HOUSTON — Last year, the Houston Texans had two of the top pass-rushers in the NFL in J.J. Watt and Jadeveon Clowney. By not reaching a long-term extension by the franchise tag deadline on Monday, the Texans risk losing Clowney — the first overall pick in the 2014 draft — at the end of the season instead of building around the core talent they have right now.
The Texans placed the non-exclusive franchise tag, which is worth $15.967 million for the 2019 season, on Clowney in March and the outside linebacker/defensive end did not attend any of the Texans’ spring workouts, including the mandatory veteran’s minicamp.
While the Texans could of course still sign Clowney to a new contract after the 2019 season — or tag him for the second year in a row — they likely wouldn’t match what the pass-rusher would get on the open market.
The Raiders learned last season that you can’t let a player of that caliber go when they traded outside linebacker Khalil Mack to the Bears for two first-round picks. Mack gave a huge boost to the Bears defense (12.5 sacks, 18 QB hits), while Oakland coach Jon Gruden said later in the season that his team was in need of a pass-rusher.
There are few teams that have a pair of defensive linemen like the Texans do with Watt and Clowney. Last season, Houston ranked 12th in total defense but third against the run. The 3.4 rushing yards allowed per attempt was an NFL low due to the performances of Watt and Clowney.
Last season, Clowney was named to his third-straight Pro Bowl, and finished the regular season with 47 tackles, nine sacks, a forced fumble and a fumble recovery. According to NFL NextGen, the Texans’ defender had a Pass-Block Win Rate of 35% — second-best among qualifying defensive ends/linebackers. He also had 16 tackles for loss, which tied for ninth in the NFL last season, and now has 53 tackles for loss over the past three seasons, third in the league.
According to Pro Football Focus, Clowney had the best season of his career “by far” in 2018. His overall grade of 89.5 was tied for seventh-best among edge defenders. He had 28 run stops on 283 run-defense snaps, the 10th-best run-stop percentage at his position.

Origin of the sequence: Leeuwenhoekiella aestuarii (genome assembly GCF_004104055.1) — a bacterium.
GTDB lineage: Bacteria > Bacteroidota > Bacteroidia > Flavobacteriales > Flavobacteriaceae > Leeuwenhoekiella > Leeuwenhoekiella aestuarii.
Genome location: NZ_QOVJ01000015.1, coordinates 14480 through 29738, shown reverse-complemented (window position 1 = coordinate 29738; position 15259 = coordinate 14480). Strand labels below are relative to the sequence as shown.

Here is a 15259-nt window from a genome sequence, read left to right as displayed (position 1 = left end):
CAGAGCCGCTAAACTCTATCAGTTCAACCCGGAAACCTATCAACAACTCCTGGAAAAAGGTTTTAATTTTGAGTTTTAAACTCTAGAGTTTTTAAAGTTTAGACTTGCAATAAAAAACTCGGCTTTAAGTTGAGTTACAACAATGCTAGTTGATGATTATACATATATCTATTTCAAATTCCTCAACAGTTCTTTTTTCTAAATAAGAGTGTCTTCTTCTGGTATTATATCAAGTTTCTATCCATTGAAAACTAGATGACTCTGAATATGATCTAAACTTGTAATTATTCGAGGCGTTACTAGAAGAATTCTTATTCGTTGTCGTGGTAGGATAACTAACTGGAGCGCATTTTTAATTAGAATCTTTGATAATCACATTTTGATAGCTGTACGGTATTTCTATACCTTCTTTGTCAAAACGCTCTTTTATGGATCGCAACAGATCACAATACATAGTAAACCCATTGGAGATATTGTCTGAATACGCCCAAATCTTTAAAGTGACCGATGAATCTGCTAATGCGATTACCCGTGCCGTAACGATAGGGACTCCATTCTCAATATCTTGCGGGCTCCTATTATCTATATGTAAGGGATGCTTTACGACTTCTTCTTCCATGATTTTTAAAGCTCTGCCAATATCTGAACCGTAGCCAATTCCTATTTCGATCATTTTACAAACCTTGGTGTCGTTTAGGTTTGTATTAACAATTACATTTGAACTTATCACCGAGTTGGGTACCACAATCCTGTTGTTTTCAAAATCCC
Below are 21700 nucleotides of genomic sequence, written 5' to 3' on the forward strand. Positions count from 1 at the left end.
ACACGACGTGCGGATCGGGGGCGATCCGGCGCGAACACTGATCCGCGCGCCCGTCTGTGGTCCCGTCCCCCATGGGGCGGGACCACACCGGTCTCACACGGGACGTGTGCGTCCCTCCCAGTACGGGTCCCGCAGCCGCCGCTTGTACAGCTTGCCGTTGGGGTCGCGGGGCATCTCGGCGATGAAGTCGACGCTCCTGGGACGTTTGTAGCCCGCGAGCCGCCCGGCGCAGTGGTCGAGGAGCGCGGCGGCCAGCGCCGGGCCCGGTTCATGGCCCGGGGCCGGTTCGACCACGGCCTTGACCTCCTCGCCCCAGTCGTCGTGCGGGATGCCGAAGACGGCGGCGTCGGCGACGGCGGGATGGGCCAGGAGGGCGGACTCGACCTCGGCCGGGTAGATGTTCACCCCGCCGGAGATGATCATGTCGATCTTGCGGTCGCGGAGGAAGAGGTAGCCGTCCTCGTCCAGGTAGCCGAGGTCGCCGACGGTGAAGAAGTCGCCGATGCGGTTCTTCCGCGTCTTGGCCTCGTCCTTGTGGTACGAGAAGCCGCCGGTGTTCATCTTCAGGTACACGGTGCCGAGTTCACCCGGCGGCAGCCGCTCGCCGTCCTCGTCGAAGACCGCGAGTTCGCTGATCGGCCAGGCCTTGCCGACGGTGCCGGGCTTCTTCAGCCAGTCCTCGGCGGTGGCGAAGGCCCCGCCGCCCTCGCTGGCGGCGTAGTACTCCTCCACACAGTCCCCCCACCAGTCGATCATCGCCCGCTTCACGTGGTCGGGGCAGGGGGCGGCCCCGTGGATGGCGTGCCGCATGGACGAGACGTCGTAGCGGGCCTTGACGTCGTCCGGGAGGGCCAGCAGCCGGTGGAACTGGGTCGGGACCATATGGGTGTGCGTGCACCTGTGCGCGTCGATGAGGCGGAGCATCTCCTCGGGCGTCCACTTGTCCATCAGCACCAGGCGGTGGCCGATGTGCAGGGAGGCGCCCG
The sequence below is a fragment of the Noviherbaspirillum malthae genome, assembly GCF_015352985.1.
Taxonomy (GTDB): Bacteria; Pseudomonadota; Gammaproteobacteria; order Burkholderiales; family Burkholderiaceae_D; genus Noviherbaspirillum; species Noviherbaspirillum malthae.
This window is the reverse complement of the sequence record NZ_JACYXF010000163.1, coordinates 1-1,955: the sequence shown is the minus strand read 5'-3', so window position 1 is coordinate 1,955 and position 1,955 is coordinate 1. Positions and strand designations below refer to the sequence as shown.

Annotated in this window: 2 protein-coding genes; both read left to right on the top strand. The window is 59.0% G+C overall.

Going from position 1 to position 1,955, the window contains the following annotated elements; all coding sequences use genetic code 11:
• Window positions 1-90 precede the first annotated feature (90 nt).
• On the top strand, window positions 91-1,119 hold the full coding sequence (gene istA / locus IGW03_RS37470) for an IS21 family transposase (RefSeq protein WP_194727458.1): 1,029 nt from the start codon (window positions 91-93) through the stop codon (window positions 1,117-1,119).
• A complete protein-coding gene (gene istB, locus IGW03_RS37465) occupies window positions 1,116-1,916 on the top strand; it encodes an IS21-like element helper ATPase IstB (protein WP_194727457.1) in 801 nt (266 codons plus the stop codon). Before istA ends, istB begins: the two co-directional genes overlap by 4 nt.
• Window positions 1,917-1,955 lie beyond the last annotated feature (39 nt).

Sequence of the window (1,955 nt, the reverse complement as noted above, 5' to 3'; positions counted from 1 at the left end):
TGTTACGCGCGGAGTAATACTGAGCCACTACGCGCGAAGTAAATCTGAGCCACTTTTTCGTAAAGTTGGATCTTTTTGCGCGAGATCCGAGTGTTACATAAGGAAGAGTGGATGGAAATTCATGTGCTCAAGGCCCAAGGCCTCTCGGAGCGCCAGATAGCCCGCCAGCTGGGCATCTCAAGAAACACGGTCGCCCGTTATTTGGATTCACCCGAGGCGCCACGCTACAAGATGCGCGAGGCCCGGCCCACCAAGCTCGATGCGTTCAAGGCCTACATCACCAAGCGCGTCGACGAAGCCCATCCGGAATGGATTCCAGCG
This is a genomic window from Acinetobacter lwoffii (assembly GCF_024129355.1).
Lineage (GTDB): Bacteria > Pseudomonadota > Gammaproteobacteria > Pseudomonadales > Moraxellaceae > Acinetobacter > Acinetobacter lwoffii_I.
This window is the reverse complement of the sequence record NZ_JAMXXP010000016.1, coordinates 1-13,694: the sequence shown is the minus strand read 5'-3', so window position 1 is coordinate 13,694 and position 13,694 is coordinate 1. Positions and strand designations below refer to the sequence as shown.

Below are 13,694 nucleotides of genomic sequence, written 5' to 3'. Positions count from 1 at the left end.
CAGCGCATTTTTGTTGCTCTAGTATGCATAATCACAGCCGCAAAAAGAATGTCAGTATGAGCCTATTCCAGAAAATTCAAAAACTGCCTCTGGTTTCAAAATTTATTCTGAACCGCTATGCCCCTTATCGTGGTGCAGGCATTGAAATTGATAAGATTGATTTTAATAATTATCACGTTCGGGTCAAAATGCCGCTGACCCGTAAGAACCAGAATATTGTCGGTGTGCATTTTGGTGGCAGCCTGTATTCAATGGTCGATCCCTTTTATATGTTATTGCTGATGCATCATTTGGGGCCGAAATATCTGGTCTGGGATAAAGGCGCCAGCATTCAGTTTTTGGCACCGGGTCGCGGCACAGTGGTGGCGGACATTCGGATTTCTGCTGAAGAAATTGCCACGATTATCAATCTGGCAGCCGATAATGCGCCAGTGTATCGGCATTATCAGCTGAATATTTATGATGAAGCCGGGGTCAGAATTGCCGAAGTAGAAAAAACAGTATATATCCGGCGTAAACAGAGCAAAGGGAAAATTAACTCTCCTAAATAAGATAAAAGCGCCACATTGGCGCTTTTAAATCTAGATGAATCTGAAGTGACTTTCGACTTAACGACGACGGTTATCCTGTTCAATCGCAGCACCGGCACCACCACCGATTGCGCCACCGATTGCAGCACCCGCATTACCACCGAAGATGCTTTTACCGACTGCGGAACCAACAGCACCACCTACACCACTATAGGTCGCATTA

While Clowney is not expected to report to training camp on July 24 with the rest of his teammates because he did not get a new contract, it’s unlikely his holdout will continue into the regular season, where he would miss out on game checks worth more than $1 million per game.
After he missed most of OTAs and training camp a year ago, it took Clowney as few weeks to get back into a rhythm. He didn’t play until the third preseason game against the Rams and played just three series.
If Clowney holds out during training camp, he’ll be in the same situation. Yes, he has been working out by himself and should be in football shape whenever he does report, but missing camp will only slow his production, at least early on.
The Texans have Watt, who put up a performance in 2019 (16 sacks, 25 QB hits, 18 tackles for loss) rivaling some of his Defensive Player of the Year seasons in 2012, 2014 and 2015 (combined 48.5 sacks), but Watt is better when Clowney is on the field. The players make each other better and each often takes on double-teams so the other player can get to the quarterback.
Clowney deserves a new contract. He won’t get Mack money or Aaron Donald money, but he should get paid. It is tricky because the Texans are paying Watt $15 million a year, but they have the financial flexibility (nearly $41 million in cap space according to ESPN’s Roster Managment) to make it work, even if they do have to pay Deshaun Watson in a year or two.
During OTAs, head coach Bill O’Brien said he has “every belief and trust that JD’s [Clowney] working on his own and getting ready for whenever he does decide to show up.
“JD’s played good football for us,” O’Brien said. “He knows what it takes to be ready for training camp and things like that.”
Clowney is a difference-maker on the Texans’ defense and the team will be worse off if he is not back on the field for Houston either this season or next.